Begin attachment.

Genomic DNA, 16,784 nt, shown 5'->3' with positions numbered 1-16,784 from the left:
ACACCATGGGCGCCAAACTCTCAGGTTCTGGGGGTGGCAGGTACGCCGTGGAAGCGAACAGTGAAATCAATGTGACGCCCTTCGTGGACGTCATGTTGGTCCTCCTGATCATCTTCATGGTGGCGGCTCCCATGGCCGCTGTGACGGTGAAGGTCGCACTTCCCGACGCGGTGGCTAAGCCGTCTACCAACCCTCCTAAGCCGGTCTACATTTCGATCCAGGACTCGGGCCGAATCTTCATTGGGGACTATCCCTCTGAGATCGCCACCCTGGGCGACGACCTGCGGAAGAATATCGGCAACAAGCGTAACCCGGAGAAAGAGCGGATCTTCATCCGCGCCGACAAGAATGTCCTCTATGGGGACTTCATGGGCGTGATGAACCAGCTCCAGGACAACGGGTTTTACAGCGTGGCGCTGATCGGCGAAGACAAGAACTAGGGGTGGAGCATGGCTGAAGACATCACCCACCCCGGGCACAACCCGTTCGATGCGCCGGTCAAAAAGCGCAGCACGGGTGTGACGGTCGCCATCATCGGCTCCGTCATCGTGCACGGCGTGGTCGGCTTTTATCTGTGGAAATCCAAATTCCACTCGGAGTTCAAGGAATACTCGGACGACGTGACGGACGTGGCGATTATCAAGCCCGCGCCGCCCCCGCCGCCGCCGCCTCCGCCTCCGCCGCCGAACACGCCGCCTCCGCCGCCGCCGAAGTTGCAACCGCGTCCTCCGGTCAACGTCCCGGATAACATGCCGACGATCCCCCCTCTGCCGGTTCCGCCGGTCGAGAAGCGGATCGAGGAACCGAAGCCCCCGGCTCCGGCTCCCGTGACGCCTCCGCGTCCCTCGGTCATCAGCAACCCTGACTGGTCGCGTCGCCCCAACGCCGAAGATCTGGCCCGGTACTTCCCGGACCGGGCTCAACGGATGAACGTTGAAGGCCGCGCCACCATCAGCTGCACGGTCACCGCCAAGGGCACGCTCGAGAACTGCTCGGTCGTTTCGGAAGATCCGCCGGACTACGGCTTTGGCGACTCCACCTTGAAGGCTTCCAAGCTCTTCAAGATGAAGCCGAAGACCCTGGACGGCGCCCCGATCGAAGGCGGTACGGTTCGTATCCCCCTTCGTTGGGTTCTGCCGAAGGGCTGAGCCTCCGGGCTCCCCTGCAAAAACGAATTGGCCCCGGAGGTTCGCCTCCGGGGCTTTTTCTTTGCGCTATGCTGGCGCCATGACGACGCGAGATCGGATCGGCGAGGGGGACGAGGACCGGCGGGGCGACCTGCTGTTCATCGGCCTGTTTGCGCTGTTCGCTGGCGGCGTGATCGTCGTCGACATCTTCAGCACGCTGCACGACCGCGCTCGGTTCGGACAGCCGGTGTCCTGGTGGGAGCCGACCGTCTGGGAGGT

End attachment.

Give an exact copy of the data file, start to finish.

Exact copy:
Genomic DNA, 16,784 nt, shown 5'->3' with positions numbered 1-16,784 from the left:
ACACCATGGGCGCCAAACTCTCAGGTTCTGGGGGTGGCAGGTACGCCGTGGAAGCGAACAGTGAAATCAATGTGACGCCCTTCGTGGACGTCATGTTGGTCCTCCTGATCATCTTCATGGTGGCGGCTCCCATGGCCGCTGTGACGGTGAAGGTCGCACTTCCCGACGCGGTGGCTAAGCCGTCTACCAACCCTCCTAAGCCGGTCTACATTTCGATCCAGGACTCGGGCCGAATCTTCATTGGGGACTATCCCTCTGAGATCGCCACCCTGGGCGACGACCTGCGGAAGAATATCGGCAACAAGCGTAACCCGGAGAAAGAGCGGATCTTCATCCGCGCCGACAAGAATGTCCTCTATGGGGACTTCATGGGCGTGATGAACCAGCTCCAGGACAACGGGTTTTACAGCGTGGCGCTGATCGGCGAAGACAAGAACTAGGGGTGGAGCATGGCTGAAGACATCACCCACCCCGGGCACAACCCGTTCGATGCGCCGGTCAAAAAGCGCAGCACGGGTGTGACGGTCGCCATCATCGGCTCCGTCATCGTGCACGGCGTGGTCGGCTTTTATCTGTGGAAATCCAAATTCCACTCGGAGTTCAAGGAATACTCGGACGACGTGACGGACGTGGCGATTATCAAGCCCGCGCCGCCCCCGCCGCCGCCGCCTCCGCCTCCGCCGCCGAACACGCCGCCTCCGCCGCCGCCGAAGTTGCAACCGCGTCCTCCGGTCAACGTCCCGGATAACATGCCGACGATCCCCCCTCTGCCGGTTCCGCCGGTCGAGAAGCGGATCGAGGAACCGAAGCCCCCGGCTCCGGCTCCCGTGACGCCTCCGCGTCCCTCGGTCATCAGCAACCCTGACTGGTCGCGTCGCCCCAACGCCGAAGATCTGGCCCGGTACTTCCCGGACCGGGCTCAACGGATGAACGTTGAAGGCCGCGCCACCATCAGCTGCACGGTCACCGCCAAGGGCACGCTCGAGAACTGCTCGGTCGTTTCGGAAGATCCGCCGGACTACGGCTTTGGCGACTCCACCTTGAAGGCTTCCAAGCTCTTCAAGATGAAGCCGAAGACCCTGGACGGCGCCCCGATCGAAGGCGGTACGGTTCGTATCCCCCTTCGTTGGGTTCTGCCGAAGGGCTGAGCCTCCGGGCTCCCCTGCAAAAACGAATTGGCCCCGGAGGTTCGCCTCCGGGGCTTTTTCTTTGCGCTATGCTGGCGCCATGACGACGCGAGATCGGATCGGCGAGGGGGACGAGGACCGGCGGGGCGACCTGCTGTTCATCGGCCTGTTTGCGCTGTTCGCTGGCGGCGTGATCGTCGTCGACATCTTCAGCACGCTGCACGACCGCGCTCGGTTCGGACAGCCGGTGTCCTGGTGGGAGCCGACCGTCTGGGAGGT